Photo by Kelly O

Ben Verellen’s New “Disneyland-Style” Bar Is Open For Business

The Helms Alee frontman and Verellen amplifier mastermind is venturing into the world of booze with style.

Seattle music fans have probably heard of Ben Verellen either for his sludgy shredding in local rock trio Helms Alee, or for his beastly Verellen brand of boutique custom amps, which he crafts out of his workshop in Fremont. Now he’s adding another title to his resume—bar owner.

Last week he opened Bar House (503 N. 36th St.), located in the space just above his workshop. After an Evan Jones investment office vacated the space, landlords offered it up to Verellen as a potential shop expansion or a physical retail space for his amps. “I thought that might be kind of risky, but then I thought, ‘well, wait a minute, people drink pretty consistently, why not a bar?” Verellen says. “I’m kind of a Disneyland fanatic, so once I had the bar idea, all these other ideas started flowing about the quirked-out silly effects we could put in.”

The Disneyland connection is no joke. During last year’s National Association of Music Merchants (NAMM) conference in Anaheim—a music gear trade show—Verellen says he “spent way more time at Disneyland studying how they pull off all their effects on those old rides than at NAMM.” Bar House bears the fruits of that research. Although the bar space is small, 49 people at max occupancy, there are indeed a number of elaborate themed rooms for patrons to explore. Most notable—the forest room, featuring black lights, a fiber optic night sky, fog haze, a fake campfire, cricket sounds, and “some badass fake trees Dana James from Helms Alee made.” Even the bathroom gets the Disneyland treatment, fashioned to look like you’re inside a submarine. “We arched out the ceilings so it’s like you’re in a tube,” Verellen says, “then there’s little sonar pings and bubble sounds and a porthole we put a screen behind that plays underwater scenes.”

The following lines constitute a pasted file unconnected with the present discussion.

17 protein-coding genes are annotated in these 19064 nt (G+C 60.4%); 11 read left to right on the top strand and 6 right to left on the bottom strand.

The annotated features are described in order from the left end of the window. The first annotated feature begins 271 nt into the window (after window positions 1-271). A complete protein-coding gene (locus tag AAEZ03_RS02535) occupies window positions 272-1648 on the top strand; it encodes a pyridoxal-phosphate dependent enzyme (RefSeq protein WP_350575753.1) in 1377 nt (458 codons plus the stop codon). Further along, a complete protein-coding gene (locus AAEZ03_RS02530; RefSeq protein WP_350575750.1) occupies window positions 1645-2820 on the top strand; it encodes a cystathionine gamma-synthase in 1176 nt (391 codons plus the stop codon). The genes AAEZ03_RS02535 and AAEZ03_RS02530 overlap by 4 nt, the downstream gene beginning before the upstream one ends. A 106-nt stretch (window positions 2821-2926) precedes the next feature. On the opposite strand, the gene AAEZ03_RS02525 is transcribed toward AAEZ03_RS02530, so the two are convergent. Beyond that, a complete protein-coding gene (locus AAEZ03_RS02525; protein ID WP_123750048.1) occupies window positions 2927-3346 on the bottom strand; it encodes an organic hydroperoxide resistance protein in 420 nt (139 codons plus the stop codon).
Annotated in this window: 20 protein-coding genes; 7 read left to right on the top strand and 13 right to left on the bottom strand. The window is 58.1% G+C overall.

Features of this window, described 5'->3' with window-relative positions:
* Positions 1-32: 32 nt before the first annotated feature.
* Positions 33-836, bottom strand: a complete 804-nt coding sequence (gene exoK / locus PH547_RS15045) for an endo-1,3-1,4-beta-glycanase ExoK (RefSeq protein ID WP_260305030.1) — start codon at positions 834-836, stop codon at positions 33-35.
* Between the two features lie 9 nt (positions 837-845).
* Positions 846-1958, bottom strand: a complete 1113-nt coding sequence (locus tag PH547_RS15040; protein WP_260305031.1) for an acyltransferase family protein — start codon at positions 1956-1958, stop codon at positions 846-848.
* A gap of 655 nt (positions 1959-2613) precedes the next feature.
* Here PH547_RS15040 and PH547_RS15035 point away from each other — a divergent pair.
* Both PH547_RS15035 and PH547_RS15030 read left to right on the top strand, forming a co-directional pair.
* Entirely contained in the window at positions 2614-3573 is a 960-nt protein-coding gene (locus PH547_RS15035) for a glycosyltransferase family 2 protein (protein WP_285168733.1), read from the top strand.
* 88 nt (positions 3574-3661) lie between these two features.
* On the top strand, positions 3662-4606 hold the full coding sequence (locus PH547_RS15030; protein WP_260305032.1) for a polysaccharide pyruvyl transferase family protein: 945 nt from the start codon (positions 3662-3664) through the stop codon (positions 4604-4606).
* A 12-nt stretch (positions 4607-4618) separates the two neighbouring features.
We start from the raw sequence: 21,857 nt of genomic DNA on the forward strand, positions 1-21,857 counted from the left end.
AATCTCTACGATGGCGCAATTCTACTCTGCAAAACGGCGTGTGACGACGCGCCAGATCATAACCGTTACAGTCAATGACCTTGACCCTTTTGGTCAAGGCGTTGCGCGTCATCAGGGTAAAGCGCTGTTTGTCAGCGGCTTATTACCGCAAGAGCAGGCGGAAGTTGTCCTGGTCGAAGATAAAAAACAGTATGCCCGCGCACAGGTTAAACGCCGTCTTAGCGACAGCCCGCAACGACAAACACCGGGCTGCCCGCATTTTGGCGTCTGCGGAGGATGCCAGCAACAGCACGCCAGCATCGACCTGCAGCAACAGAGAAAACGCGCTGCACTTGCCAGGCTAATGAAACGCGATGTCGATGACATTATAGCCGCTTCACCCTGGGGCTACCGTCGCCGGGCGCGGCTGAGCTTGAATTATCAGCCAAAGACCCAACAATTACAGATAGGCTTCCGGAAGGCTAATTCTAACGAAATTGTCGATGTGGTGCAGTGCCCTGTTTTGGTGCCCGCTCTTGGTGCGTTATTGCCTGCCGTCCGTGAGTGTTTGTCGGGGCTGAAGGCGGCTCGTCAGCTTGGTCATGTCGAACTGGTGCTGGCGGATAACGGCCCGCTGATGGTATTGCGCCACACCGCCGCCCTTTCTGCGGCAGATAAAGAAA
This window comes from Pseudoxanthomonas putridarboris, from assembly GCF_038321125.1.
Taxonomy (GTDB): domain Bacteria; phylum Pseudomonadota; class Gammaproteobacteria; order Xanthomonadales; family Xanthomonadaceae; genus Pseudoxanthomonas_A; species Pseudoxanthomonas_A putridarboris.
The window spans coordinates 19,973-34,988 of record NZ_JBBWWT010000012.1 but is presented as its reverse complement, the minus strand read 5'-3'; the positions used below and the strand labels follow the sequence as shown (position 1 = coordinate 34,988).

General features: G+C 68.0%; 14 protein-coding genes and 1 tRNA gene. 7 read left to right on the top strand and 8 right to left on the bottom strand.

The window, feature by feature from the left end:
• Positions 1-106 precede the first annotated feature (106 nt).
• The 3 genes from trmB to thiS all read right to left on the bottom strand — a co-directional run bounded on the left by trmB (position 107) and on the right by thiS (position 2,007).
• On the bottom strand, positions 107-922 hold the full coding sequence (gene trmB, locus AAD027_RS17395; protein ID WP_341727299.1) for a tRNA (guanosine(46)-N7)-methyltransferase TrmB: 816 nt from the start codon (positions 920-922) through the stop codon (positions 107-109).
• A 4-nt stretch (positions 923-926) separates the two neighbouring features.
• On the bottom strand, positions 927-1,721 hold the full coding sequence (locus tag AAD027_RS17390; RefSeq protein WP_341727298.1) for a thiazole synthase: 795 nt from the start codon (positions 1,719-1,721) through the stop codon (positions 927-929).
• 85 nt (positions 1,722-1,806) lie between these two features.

But beyond the theme park flourishes, the bar will truly be a Verellen product for those familiar with his amps—featuring “Qbert style stained wood flooring” and “an electrocuted wood bar and table tops” crafted by the same carpenter responsible for Verellen amplifiers’ distinct aesthetic. The walls will also feature Verellen made art. “I started painting a couple years ago because I would watch Bob Ross to chill out at the end of the night,” Verellen says. “So I finally just bought the Bob Ross painting kit after watching probably 300 episodes, and did a whole bunch of landscapes. I just had them laying around, so I figured—fuck it—we’ll just use those for the bar.”

ksears@seattleweekly.com

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